‘Ethnic profiling’ played role in Roma children raid

Children’s Ombudsman carried out inquiry after removal of children from parents

New protocols must be put in place to ensure a situation where two Roma children were wrongly taken from their biological parents is not repeated, the co-director of

Pavee Point

has said following

a newspaper report that ethnic profiling occurred in both cases.


The Sunday Times yesterday published details of a special inquiry report by Ombudsman for Children Emily Logan, which it said found ethnic profiling played a role in the removal of the children from their parents.

In October last year, a seven-year-old girl in Dublin and a two-year-old boy in Athlone were removed from their families by gardaí and placed into HSE care following suggestions they were not the parents' biological children. DNA tests later confirmed the parentage of both children.

'Panic among Roma'

Ms Logan’s report was submitted to the Minister for Justice and Equality in April but has not yet been published.

Martin Collins of Traveller support organisation Pavee Point said he could not comment on the detail contained in the Sunday Times story, but said it was clear lessons needed to be learned.

“There needs to be an acknowledgment that mistakes were made along the way. Whatever recommendations Emily Logan makes will have to be implemented to ensure that something like this can cannot happen again,” he said.

Mr Collins said the events had not only impacted on the families involved but had caused “panic” in the wider Roma community and a fear that their children could be taken away “on the basis of assumptions and stereotypes”.

The organisation called for the newly appointed Minister for Justice, Frances Fitzgerald, to set up an independently chaired national steering committee to develop a progressive national Traveller Roma integration strategy.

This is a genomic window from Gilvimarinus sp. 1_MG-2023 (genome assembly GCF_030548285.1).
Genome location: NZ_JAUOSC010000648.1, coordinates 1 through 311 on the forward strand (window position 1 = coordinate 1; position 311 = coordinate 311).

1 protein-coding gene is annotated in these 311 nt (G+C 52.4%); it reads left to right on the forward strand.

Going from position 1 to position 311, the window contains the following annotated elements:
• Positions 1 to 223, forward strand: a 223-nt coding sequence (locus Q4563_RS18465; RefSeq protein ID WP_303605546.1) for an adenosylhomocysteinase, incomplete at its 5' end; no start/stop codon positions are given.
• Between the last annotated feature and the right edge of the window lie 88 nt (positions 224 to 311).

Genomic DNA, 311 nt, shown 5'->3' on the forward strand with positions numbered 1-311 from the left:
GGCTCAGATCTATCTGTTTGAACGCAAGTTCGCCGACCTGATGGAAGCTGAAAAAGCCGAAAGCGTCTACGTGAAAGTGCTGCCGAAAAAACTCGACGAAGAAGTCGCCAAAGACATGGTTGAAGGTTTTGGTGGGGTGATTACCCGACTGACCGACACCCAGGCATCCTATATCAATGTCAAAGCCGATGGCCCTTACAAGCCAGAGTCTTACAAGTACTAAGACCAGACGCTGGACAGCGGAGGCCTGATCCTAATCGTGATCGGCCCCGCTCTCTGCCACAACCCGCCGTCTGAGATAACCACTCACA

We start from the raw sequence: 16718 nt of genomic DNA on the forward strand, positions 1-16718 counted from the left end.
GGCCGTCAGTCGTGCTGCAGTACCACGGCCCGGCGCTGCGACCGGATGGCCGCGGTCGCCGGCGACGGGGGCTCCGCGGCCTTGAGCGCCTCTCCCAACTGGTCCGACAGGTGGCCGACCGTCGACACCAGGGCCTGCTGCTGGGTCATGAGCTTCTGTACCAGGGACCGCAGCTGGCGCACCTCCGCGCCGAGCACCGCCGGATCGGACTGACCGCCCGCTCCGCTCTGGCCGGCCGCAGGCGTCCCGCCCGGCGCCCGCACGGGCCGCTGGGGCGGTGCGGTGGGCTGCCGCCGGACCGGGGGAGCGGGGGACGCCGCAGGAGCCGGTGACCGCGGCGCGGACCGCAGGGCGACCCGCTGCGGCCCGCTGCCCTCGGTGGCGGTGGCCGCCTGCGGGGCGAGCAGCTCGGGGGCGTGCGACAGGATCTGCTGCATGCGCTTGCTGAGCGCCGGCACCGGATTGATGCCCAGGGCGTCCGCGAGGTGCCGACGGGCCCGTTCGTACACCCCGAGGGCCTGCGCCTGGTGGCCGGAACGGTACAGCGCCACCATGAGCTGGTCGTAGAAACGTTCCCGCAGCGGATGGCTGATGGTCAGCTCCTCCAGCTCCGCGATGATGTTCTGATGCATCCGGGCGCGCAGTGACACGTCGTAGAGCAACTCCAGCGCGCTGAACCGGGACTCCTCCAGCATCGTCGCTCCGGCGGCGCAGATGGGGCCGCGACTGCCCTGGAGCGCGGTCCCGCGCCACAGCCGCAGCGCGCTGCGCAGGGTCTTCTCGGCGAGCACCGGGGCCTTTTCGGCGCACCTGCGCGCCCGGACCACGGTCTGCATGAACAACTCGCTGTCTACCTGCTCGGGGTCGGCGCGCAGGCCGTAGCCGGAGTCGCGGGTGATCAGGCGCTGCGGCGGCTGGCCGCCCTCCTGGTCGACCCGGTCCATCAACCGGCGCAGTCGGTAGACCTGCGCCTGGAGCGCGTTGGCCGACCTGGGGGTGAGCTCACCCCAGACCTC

In December, then minister for justice Alan Shatter made an order appointing Emily Logan to carry out the special inquiry under Section 42 of the Garda Síochána Act, 2005, which conferred powers on her to investigate the Garda.

As part of the investigation, the Ombudsman met 42 people involved in the case including the affected children and families, members of An Garda Síochána, social workers and the foster parents in whose care the children were placed temporarily.

'Stereotypical images'

Ms Logan furnished her report to the Minister for Justice

on April 2nd, a week before Mr Shatter made comments about racial profiling at the conference of the Association of Garda Superintendents.

“On occasions people . . . adapt stereotypical images of individuals from minority communities [and] don’t always engage in a manner that’s appropriate,” Mr Shatter said.

“Indeed on occasions [they] would jump to conclusions that the basic factual background would not warrant had they been dealing with individuals who perhaps were born in Ireland and whose families had been in Ireland going back many generations,” he said.

A spokeswoman for the Department of Justice said yesterday the full report on the cases would be published “as soon as possible”.

A spokesman for the Garda Press Office said it was not in a position to comment prior to the publication of the report.